depends on air pressure.
condense - changing from a gas to a liquid
LESSON 8- CONCLUSION
Mass is conserved due to the
LAW OF CONSERVATION OF MASS:
Mass is neither created or destroyed; the
total mass of all substances remains the
same regardless of any changes in phase
or chemical reactions that occur.
LESSON 10
WHAT HAPPENS WHEN SUBSTANCES ARE MIXED
WITH WATER?
You will mix several pure
substances with water and
observe what happens.
ANTICIPATION/REACTION GUIDE (INQUIRY 10.1)
Yes No
Statement
Solutes disappear when added to water
The solute becomes water when it dissolves
Solute particles can be removed by filtration
or settle out of solution over time
The solute and solvent become a single
substance
volume to the solution
Yes No
LESSON 10.1- GETTING STARTED
o It is liquid
o It looks uniform throughout
o Translucent
o Able to see through colored substance
*note: substances in solution are the most
finely divided and dispersed mixtures that
exist
LESSON 10 - QUESTION
What will happen when
we mix the substances
with water?
LESSON 10.1- HYPOTHESIS
If we mix the solutes with
water, then they will dissolve
and form a mixture because
they now have different
chemical and physical
properties.
LESSON 10.1- VOCABULARY
•Homogeneous- looks evenly
distributed
•Heterogeneous- looks like
more than one substance
LESSON 10.1- PROCEDURE
(1-2)
•Step 1- Put one lab scoop of copper
(II) sulfate into a test tube
•Step 2- Add water to a depth of 5cm
•Step 3- Seal the test tube with a
rubber stopper
•Step 4- Shake the mixture 20 times
LESSON 10.1- PROCEDURE
(2-2)
•Step 5- observe and fill in the table
•Step 6-label the plastic cup with your
group/period and pour the 2 test tubes
of copper (II) sulfate solution into them
LESSON 10- RESULTS
to water
Sodium chloride (NaCl)
Copper (II) sulfate (CuSO4)
Zinc Oxide (ZnO)
Sulfur (S)
Powdered Sugar
Does it
Appearance after being
dissolve?
shaken 20 times
(Yes or No)
LESSON 10- CONCLUSION QUESTIONS
(1-4)
1. Explain what happens to solutes
when they mix with water?
Some dissolve and others do not
LESSON 10- CONCLUSION QUESTIONS
(2-4)
2. Do they disappear?
If they dissolve they do not
within the solvent
LESSON 10- CONCLUSION QUESTIONS
(3-4)
3. Does the solute become water?
No, still 2 different substances that
are well mixed.
LESSON 10- CONCLUSION QUESTIONS
(4-4)
4. Can solute particles be removed
by filtration or over time settle out
of solution?
No. evaporation must occur.
LESSON 10- DEFINITIONS
SolubleAble to dissolve
(1-5)
LESSON 10- DEFINITIONS
InsolubleUnable to dissolve
(2-5)
LESSON 10- DEFINITIONS
(3-5)
SolventSubstance that dissolves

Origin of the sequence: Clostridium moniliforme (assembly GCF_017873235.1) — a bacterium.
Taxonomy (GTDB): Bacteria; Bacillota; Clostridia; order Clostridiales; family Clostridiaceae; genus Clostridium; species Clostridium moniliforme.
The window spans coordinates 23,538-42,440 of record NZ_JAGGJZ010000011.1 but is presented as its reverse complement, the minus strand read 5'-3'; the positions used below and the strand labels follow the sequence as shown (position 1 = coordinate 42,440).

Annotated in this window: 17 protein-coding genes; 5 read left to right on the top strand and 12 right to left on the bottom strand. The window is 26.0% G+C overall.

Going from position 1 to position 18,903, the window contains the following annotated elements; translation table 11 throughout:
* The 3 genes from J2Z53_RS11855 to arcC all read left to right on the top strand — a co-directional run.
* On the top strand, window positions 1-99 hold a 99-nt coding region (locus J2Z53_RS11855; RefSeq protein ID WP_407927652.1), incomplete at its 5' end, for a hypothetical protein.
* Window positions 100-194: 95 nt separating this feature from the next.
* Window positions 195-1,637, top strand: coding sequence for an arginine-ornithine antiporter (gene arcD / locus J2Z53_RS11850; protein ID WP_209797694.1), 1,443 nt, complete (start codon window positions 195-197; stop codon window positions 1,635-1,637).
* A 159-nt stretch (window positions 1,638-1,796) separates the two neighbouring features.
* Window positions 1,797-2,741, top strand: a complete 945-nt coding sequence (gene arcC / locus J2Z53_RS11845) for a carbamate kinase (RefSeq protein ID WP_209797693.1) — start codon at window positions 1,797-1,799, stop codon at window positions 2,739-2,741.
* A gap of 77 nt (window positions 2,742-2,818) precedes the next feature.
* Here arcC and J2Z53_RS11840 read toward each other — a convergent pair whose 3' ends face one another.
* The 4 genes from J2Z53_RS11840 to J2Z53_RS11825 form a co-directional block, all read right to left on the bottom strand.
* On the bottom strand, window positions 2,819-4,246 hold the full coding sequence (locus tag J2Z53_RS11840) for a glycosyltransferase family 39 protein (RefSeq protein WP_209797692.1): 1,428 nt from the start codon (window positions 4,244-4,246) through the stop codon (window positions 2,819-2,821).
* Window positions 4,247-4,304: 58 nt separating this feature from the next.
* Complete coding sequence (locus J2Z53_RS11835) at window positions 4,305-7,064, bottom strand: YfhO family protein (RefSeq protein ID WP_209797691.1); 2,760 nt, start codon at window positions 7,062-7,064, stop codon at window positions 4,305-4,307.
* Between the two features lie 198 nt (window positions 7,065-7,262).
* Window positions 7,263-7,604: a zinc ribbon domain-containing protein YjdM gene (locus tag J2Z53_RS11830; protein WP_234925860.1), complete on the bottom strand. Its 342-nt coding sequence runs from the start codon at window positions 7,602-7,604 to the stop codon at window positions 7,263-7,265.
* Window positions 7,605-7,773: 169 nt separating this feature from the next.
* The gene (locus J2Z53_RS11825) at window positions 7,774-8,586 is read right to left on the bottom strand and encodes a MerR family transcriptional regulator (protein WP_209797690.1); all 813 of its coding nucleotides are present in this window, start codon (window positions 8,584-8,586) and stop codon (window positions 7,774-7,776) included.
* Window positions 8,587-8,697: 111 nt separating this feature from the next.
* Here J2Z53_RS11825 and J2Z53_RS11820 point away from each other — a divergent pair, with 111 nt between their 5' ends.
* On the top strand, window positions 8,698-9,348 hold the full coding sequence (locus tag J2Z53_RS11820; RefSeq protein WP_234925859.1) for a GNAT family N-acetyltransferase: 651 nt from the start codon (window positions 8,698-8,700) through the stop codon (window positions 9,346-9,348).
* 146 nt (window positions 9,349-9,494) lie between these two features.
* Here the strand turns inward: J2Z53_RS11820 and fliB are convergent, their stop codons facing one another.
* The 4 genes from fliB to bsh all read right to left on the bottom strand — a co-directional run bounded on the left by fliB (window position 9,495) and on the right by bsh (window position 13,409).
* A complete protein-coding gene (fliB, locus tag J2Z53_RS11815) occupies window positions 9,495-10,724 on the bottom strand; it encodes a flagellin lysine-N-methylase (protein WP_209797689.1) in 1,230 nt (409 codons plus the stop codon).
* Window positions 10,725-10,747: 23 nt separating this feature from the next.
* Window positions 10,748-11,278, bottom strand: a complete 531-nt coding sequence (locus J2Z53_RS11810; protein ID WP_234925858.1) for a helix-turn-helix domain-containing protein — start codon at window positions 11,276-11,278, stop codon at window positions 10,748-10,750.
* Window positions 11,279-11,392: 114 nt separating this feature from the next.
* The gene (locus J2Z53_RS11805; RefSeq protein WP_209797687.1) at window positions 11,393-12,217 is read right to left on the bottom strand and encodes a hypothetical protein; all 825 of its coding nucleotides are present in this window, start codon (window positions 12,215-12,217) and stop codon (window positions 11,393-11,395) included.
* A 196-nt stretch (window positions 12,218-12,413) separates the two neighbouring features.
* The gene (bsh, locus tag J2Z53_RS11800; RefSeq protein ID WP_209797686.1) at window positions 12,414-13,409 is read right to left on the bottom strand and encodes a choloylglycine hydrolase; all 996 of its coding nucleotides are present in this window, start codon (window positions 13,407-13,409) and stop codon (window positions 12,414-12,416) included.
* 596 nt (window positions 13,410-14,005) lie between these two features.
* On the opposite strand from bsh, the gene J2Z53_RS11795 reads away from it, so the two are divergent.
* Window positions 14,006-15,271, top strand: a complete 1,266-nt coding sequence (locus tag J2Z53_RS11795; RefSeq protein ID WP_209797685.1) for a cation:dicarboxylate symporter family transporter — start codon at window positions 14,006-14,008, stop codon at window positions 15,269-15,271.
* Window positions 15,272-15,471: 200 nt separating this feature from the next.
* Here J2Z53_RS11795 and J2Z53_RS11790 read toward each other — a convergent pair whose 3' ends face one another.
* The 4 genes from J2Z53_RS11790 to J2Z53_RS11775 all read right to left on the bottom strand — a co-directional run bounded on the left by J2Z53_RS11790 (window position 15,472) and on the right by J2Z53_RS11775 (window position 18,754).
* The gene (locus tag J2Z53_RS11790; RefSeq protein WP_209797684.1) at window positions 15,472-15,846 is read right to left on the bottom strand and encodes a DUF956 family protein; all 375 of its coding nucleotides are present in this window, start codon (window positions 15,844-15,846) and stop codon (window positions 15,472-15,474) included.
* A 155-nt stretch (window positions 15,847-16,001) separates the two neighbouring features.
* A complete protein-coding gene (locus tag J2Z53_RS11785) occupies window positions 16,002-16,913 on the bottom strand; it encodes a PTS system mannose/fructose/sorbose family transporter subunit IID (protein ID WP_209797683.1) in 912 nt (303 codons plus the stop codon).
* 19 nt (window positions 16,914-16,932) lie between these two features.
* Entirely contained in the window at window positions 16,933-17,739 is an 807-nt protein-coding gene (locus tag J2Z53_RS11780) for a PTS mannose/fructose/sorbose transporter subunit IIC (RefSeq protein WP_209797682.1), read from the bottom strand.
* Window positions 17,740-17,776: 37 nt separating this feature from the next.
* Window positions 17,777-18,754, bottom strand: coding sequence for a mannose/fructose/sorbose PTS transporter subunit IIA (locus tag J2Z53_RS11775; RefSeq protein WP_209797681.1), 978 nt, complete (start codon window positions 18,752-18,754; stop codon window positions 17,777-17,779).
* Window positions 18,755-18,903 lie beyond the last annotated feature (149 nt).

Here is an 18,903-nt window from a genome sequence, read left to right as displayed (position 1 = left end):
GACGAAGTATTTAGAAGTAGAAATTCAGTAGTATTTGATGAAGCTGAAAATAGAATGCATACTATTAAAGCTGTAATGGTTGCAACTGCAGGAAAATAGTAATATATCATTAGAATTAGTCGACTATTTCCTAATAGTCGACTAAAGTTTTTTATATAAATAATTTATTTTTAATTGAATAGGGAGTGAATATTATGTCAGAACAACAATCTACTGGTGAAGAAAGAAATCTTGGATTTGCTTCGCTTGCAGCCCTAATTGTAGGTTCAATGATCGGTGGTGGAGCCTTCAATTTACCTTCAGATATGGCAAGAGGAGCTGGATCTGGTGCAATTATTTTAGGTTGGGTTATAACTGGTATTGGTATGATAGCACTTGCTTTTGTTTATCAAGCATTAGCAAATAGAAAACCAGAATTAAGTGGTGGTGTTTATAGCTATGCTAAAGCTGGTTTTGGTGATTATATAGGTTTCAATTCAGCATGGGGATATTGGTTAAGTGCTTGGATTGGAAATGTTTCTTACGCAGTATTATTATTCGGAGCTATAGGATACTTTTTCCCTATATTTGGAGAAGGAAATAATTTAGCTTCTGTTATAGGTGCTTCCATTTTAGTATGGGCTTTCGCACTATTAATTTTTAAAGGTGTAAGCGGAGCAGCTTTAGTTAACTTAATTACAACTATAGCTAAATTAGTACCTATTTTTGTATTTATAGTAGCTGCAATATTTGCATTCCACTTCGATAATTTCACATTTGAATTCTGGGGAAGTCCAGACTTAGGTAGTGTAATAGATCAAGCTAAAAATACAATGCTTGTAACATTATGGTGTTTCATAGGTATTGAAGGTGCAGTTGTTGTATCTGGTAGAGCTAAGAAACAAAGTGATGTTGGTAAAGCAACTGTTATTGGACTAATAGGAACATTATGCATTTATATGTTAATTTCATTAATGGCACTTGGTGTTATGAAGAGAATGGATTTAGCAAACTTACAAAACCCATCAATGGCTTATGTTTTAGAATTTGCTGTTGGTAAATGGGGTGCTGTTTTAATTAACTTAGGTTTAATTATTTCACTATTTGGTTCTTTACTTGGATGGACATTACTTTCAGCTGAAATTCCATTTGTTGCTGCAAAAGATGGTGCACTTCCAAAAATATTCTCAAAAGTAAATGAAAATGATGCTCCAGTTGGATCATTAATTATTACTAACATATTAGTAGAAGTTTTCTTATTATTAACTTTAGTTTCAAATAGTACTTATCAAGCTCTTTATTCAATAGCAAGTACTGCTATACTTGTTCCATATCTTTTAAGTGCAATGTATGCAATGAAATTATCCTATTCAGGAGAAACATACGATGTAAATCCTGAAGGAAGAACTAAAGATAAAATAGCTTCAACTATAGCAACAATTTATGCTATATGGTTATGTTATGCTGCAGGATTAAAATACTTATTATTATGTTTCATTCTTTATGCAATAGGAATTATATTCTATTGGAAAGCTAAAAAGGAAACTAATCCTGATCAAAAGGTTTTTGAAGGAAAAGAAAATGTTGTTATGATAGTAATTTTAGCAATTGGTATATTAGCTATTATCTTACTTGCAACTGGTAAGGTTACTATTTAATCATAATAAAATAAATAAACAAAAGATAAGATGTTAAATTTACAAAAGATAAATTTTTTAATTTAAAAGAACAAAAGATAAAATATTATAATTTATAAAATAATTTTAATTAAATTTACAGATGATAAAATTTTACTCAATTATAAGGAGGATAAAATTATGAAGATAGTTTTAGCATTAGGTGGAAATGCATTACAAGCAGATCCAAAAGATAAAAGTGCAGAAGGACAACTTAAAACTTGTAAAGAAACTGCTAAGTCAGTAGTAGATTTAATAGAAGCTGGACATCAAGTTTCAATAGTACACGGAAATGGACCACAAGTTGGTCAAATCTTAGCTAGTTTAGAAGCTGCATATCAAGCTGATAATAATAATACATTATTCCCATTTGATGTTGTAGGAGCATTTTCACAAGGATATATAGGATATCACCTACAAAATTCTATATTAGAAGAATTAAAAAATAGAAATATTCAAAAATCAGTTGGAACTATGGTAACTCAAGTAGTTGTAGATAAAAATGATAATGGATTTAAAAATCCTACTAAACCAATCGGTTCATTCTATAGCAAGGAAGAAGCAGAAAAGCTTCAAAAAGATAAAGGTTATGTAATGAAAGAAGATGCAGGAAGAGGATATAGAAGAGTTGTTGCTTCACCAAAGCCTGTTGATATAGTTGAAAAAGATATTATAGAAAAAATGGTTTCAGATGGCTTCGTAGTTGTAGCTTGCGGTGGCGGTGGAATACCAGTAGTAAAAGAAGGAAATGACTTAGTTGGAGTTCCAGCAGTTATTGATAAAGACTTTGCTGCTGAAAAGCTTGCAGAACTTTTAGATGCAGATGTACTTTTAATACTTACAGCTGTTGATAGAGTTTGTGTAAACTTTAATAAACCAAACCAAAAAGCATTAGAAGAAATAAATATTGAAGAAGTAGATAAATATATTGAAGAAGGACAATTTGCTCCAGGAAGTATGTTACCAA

the solute in a solution
LESSON 10- DEFINITIONS
(4-5)
solvent and is dissolved
LESSON 10- DEFINITIONS
(5-5)
SolutionHomogeneous mixture of
solute(s) and solvent
LESSON 10- ERROR ANALYSIS
1) Adding incorrect amount of solute
2) Adding incorrect amount of water
3) Different amount of energy added
by shaking
REAL LIFE APPLICATION
Liquids dissolved in liquids
rubbing alcohol in water
Solids dissolved in liquids
Salt dissolved in water
Gases dissolved in liquids
Oxygen dissolved in water (fish tank)
Sulfur dioxide dissolved in water = acid rain
Solids dissolved in solids
Brass (zinc in copper)
LESSON 10- VARIABLES
Independent variable
Type of substance
Amt. of water
Amt. of substance
Dependent variable
Solubility
CHARACTERISTIC PROPERTIES
1. Density
2. The way a substance behaves when
heated
3. Melting/ freezing point
4. Boiling point
5. Solubility
CHEMICAL EQUATIONS/SOLUBILITY
Reactants
NaCl (s)
CuSO4 (s)
S (s)
Yield
Products
Na+ (aq) + Cl- (aq)
Cu+2 (aq) + SO4-2 (aq)
S (s)
LESSON 10- DEFINITIONS
mixture - two or more elements or
compounds that are mixed together
but are not chemically combined
pure substance - either an element or
a compound; has definite chemical and
physical properties
LESSON 11 –
HOW MUCH SOLUTE DISSOLVES IN A SOLVENT?
You will make a saturated copper
sulfate solution. You will also conduct an
investigation to determine the solubility
of two different chemicals.
GETTING STARTED
The liquid is blue and translucent
Blue crystals are at the bottom
Liquid is probably a solution or a pure blue
liquid rather than a solution
The solute in the solution is probably blue
The crystals at the bottom could be undissolved solute
LESSON 11 – QUESTION
Which of the two
substances will have